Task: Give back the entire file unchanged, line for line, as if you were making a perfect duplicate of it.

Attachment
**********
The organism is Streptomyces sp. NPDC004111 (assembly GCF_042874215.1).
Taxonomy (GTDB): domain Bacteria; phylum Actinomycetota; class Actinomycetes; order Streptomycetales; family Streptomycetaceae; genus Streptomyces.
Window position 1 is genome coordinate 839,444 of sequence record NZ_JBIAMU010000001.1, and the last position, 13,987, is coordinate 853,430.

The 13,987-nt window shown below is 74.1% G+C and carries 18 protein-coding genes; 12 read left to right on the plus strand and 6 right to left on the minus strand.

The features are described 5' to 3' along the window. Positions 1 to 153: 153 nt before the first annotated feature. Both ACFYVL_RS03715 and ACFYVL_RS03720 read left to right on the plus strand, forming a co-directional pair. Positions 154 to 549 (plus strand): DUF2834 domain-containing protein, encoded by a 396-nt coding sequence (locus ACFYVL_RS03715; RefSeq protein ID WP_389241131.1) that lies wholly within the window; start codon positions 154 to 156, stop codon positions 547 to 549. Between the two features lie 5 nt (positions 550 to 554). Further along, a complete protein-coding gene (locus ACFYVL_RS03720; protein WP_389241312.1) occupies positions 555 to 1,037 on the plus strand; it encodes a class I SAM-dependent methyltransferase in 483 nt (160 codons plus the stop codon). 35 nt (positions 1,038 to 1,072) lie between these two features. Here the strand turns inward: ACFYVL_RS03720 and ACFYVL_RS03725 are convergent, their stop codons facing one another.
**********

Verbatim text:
The organism is Streptomyces sp. NPDC004111 (assembly GCF_042874215.1).
Taxonomy (GTDB): domain Bacteria; phylum Actinomycetota; class Actinomycetes; order Streptomycetales; family Streptomycetaceae; genus Streptomyces.
Window position 1 is genome coordinate 839,444 of sequence record NZ_JBIAMU010000001.1, and the last position, 13,987, is coordinate 853,430.

The 13,987-nt window shown below is 74.1% G+C and carries 18 protein-coding genes; 12 read left to right on the plus strand and 6 right to left on the minus strand.

The features are described 5' to 3' along the window. Positions 1 to 153: 153 nt before the first annotated feature. Both ACFYVL_RS03715 and ACFYVL_RS03720 read left to right on the plus strand, forming a co-directional pair. Positions 154 to 549 (plus strand): DUF2834 domain-containing protein, encoded by a 396-nt coding sequence (locus ACFYVL_RS03715; RefSeq protein ID WP_389241131.1) that lies wholly within the window; start codon positions 154 to 156, stop codon positions 547 to 549. Between the two features lie 5 nt (positions 550 to 554). Further along, a complete protein-coding gene (locus ACFYVL_RS03720; protein WP_389241312.1) occupies positions 555 to 1,037 on the plus strand; it encodes a class I SAM-dependent methyltransferase in 483 nt (160 codons plus the stop codon). 35 nt (positions 1,038 to 1,072) lie between these two features. Here the strand turns inward: ACFYVL_RS03720 and ACFYVL_RS03725 are convergent, their stop codons facing one another.